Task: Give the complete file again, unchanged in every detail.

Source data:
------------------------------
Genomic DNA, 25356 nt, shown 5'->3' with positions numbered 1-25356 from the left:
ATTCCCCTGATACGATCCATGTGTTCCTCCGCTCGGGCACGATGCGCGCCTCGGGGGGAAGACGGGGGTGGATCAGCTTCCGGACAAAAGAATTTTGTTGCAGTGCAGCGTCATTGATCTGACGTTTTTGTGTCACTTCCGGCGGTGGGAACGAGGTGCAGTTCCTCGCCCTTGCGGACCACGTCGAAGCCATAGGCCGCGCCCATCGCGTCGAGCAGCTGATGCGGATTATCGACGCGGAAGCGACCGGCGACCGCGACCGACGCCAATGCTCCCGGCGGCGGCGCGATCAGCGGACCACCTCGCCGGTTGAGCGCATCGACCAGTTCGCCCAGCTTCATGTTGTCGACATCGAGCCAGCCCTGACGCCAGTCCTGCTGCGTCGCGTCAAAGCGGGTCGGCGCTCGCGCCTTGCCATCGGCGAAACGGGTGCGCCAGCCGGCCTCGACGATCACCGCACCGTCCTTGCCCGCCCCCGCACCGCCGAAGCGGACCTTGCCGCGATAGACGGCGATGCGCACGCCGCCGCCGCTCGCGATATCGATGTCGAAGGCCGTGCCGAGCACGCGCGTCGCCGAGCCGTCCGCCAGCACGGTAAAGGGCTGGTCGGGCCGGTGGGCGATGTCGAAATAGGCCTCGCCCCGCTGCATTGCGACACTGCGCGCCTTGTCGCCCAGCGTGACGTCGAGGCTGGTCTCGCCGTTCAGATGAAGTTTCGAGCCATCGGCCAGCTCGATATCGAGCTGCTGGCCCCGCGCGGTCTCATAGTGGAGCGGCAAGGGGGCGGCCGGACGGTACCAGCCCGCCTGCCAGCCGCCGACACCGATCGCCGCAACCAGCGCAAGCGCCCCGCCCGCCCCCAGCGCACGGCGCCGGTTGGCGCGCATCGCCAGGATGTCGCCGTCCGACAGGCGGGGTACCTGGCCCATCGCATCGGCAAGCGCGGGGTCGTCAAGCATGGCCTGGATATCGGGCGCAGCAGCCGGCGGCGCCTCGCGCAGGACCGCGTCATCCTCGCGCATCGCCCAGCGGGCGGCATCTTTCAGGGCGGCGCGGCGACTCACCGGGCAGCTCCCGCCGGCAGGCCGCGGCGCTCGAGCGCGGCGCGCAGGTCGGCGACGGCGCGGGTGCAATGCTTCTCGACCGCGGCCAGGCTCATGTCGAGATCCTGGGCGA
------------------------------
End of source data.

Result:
Genomic DNA, 25356 nt, shown 5'->3' with positions numbered 1-25356 from the left:
ATTCCCCTGATACGATCCATGTGTTCCTCCGCTCGGGCACGATGCGCGCCTCGGGGGGAAGACGGGGGTGGATCAGCTTCCGGACAAAAGAATTTTGTTGCAGTGCAGCGTCATTGATCTGACGTTTTTGTGTCACTTCCGGCGGTGGGAACGAGGTGCAGTTCCTCGCCCTTGCGGACCACGTCGAAGCCATAGGCCGCGCCCATCGCGTCGAGCAGCTGATGCGGATTATCGACGCGGAAGCGACCGGCGACCGCGACCGACGCCAATGCTCCCGGCGGCGGCGCGATCAGCGGACCACCTCGCCGGTTGAGCGCATCGACCAGTTCGCCCAGCTTCATGTTGTCGACATCGAGCCAGCCCTGACGCCAGTCCTGCTGCGTCGCGTCAAAGCGGGTCGGCGCTCGCGCCTTGCCATCGGCGAAACGGGTGCGCCAGCCGGCCTCGACGATCACCGCACCGTCCTTGCCCGCCCCCGCACCGCCGAAGCGGACCTTGCCGCGATAGACGGCGATGCGCACGCCGCCGCCGCTCGCGATATCGATGTCGAAGGCCGTGCCGAGCACGCGCGTCGCCGAGCCGTCCGCCAGCACGGTAAAGGGCTGGTCGGGCCGGTGGGCGATGTCGAAATAGGCCTCGCCCCGCTGCATTGCGACACTGCGCGCCTTGTCGCCCAGCGTGACGTCGAGGCTGGTCTCGCCGTTCAGATGAAGTTTCGAGCCATCGGCCAGCTCGATATCGAGCTGCTGGCCCCGCGCGGTCTCATAGTGGAGCGGCAAGGGGGCGGCCGGACGGTACCAGCCCGCCTGCCAGCCGCCGACACCGATCGCCGCAACCAGCGCAAGCGCCCCGCCCGCCCCCAGCGCACGGCGCCGGTTGGCGCGCATCGCCAGGATGTCGCCGTCCGACAGGCGGGGTACCTGGCCCATCGCATCGGCAAGCGCGGGGTCGTCAAGCATGGCCTGGATATCGGGCGCAGCAGCCGGCGGCGCCTCGCGCAGGACCGCGTCATCCTCGCGCATCGCCCAGCGGGCGGCATCTTTCAGGGCGGCGCGGCGACTCACCGGGCAGCTCCCGCCGGCAGGCCGCGGCGCTCGAGCGCGGCGCGCAGGTCGGCGACGGCGCGGGTGCAATGCTTCTCGACCGCGGCCAGGCTCATGTCGAGATCCTGGGCGA